Bill, in an insulated shirt and two pairs of long-johns watched with the window in the kitchen open as the river rose like an overflowing toilet. He guarded with a flashlight and judged the creek’s course based on the distance of the fling of his smoked Camel butts . If things got too bad, there was not much they could do but run upstairs and wait. The passing river ice and trees in the yard were like watching a train wreck.

The home in which they lived for more than thirty years was a wooden, two-story dwelling– taller than it was at the base, but with a good foundation. The house on numerous occasions was shaken to its beams by several hydriodic floods that gushed through the Petersburg yard, wearing away the many layers of enamel paint that insulted the structure.

Spewing Spring floods had eaten entire woodpiles that Bill had carefully chopped and stacked against the house. The losses made him sick.

A charcoal barbeque grill with near-edible pieces of day- old chicken skin still clinging to embers of doused lumps of coal floated like a marshmallow raft atop the dirt-brown flood water. The boat of picnic slowly made its way onto the front porch like a carcass dragged in by the cat, although the river itself was not an animal.

The charcoal grill was kept far down the yard near horseshoe pits. Cluttered around it were piles of beer cans and bottles that vanished when the time was right, as did charcoal grills, or gardens planted in hopes of dryer seasons.

The floods were fierce, but the house that lasted those floods for almost a century is as whole as the woman Liz who still lives there and takes pity on those in Fargo.

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Peace has come onto me. It seems seven years of major depression has lifted. Although I should be contemplating suicide right now, the thought hasn’t crossed my mind. I thirst for life in these times of economic ruin. Smiles cross my face out of nowhere for no apparent reason– involuntary stretches of the lips at the thought of little things.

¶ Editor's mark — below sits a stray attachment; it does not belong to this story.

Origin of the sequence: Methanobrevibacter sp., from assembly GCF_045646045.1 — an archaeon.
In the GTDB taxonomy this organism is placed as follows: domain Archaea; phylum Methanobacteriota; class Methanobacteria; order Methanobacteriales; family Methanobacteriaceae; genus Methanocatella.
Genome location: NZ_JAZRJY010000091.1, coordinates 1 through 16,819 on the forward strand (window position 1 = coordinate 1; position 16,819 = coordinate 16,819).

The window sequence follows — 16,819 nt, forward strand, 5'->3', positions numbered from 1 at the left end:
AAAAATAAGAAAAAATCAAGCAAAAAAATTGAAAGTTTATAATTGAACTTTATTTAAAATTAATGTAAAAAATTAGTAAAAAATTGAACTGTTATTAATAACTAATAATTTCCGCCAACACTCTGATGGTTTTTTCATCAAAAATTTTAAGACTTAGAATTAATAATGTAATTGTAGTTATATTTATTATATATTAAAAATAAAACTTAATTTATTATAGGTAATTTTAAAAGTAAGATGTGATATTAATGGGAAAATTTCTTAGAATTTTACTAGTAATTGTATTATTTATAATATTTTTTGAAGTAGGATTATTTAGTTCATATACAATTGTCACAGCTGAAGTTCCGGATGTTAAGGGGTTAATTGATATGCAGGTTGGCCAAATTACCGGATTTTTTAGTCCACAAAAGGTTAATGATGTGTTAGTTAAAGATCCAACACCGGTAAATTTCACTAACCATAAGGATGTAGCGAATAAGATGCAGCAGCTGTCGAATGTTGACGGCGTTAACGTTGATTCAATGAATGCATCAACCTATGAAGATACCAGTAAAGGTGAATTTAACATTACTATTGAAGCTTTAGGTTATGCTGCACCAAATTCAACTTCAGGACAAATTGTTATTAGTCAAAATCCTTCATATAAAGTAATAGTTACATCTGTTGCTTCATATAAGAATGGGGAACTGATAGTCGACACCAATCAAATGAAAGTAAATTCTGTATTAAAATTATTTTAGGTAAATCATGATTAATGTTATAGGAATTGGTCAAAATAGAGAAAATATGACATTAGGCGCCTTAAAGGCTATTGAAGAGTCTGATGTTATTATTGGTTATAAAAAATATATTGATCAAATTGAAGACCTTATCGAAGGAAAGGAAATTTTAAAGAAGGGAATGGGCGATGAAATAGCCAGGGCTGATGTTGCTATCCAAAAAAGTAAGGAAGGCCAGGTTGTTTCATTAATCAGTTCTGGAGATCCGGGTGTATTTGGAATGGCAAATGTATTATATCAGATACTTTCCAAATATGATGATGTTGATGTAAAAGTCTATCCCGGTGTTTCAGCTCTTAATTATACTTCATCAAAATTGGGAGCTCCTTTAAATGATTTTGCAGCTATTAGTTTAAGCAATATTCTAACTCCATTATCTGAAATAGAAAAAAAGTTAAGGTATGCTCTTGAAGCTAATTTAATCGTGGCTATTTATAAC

Bulbs in city gardens erupt from dark winter soil like the joy in me. Early varieties of forsythia shine with the fragrance of morning sun. To the left and to the right, they grow and glow like q-tips pulled from waxy ears.

As birds sing secret songs that only I remember, my shadow struts a step ahead along uneven sidewalks that are forged as mountains by thick roots of maple trees.

Dancing in morning rays upon unpruned bushes, my shadow slaps me five in the dew of dawn.

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It was not my intention to shed demons into the mind my psychiatrist, but having learned to cast darkness from my own psyche during times of heightened stress, and wanting to demonstrate the reality of my enslavement to an invisible, evil force all around me, I released one from my ear while in a small, windowless office in downtown Manhattan while my shrink listened halfheartedly to me complain of a severe pain that wrecked me from the inside–

“I hurt so bad,” I said. “For God’s sake is this the modern world or what? The medicines are not erasing the pain. Perhaps I have syphilis and my mind is rotting. I can’t take anymore pills and what do you mean, I’ll have to take these for the rest of my life?”

“We can only control your illness, not cure you, Mr. Taylor.”